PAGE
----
Reports of identity theft in the U.S. doubled last year, and the problem isn’t going away anytime soon.
Identity theft is a stressful situation: Thieves steal your personal information to sell to others, or access your accounts and take your money. People across the U.S. are receiving text message after text message, with scary warnings like those pretending to be from the bank, saying your account is locked because of abnormal activity -- but it’s all fake.
This phishing scam is just one way that hackers are trying to steal your identity.
Last year, there were nearly 1.4 million reports of identity theft to the Federal Trade Commission -- that’s almost double from 2019. Many people reported their information was misused to apply for government help, like unemployment insurance.
That’s why it’s important to recognize the red flags so that you can protect yourself from identity theft.
Identity theft warning signs
One of the first warning signs you should look out for: your mail.
If you start getting bills or statements for accounts that you never set up, or your regular bills stop showing up, it could be a sign that someone has changed your billing address.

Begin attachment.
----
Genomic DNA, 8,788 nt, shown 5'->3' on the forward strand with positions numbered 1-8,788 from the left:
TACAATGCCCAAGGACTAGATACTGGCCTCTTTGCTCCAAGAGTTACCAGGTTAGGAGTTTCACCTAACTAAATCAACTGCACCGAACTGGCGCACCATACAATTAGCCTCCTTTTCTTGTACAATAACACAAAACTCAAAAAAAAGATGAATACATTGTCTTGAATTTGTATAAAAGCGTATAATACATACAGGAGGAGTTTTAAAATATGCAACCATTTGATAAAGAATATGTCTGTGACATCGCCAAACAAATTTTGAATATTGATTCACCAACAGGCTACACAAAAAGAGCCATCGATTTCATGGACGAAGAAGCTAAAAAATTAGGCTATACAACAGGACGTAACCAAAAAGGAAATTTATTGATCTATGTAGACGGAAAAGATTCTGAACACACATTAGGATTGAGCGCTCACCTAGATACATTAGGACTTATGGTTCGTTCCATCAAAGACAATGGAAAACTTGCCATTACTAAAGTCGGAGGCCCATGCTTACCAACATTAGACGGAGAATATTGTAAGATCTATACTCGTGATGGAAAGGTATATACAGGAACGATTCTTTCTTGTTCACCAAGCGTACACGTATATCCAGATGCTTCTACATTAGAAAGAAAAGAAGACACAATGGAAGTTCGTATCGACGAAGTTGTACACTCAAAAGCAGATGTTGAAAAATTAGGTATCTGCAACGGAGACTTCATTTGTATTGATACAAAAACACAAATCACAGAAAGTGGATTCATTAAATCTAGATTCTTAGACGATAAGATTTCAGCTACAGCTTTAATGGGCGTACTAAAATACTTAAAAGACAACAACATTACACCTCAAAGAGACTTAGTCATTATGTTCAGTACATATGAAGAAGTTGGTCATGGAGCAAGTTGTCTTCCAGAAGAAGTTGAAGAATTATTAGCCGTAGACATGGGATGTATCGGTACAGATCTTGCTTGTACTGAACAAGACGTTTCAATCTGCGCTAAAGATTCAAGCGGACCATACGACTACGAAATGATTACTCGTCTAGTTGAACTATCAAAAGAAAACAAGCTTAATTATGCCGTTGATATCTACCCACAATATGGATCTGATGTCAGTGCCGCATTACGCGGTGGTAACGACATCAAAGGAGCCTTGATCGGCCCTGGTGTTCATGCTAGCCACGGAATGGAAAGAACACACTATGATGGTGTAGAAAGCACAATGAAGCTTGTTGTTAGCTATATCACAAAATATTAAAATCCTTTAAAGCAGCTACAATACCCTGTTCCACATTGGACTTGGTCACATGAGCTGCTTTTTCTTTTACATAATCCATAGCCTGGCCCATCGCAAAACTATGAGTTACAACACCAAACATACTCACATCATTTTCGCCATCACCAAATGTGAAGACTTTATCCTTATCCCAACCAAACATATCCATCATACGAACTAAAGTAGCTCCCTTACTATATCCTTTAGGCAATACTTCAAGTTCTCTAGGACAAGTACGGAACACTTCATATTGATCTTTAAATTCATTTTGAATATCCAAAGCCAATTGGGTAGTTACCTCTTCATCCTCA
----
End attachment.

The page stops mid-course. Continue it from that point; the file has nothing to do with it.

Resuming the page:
Another warning sign: If you start to receive suspicious messages, particularly messages that are seeking to authenticate accounts that you did not set up. Someone else might be setting those accounts up in your name.
Keep an eye on your credit, and pay attention if your credit score suddenly gets better or worse. A con artist could have maxed out your credit card without paying the bill, or they’re building your credit to run through it later. A huge red flag would be if you’re denied a loan.
Also keep an eye on your credit card and bank statements. Scam artists will often test run small charges to see if you noticed. Report any activity that is unusual, on both credit card and banking statements.
Another sign of identity theft: If you hear from the IRS. We’ve been seeing this a lot during the pandemic: They let you know that someone else has filed in your name, or they deny your tax refund. But remember, messages from the IRS will only come in the mail; the agency will not call or text you.
A warning sign would include being denied medical coverage. Scammers can, and have, stolen identities to use health benefits.
Another red flag is if debt collectors call to claim debts you didn’t even know existed.
If you think you’re a victim of identity theft, the Better Business Bureau recommends reporting the concern and getting a personalized recovery plan. You can report the concern online with the Federal Trade Commission right here.
The BBB also wants you to report scams on their website right here.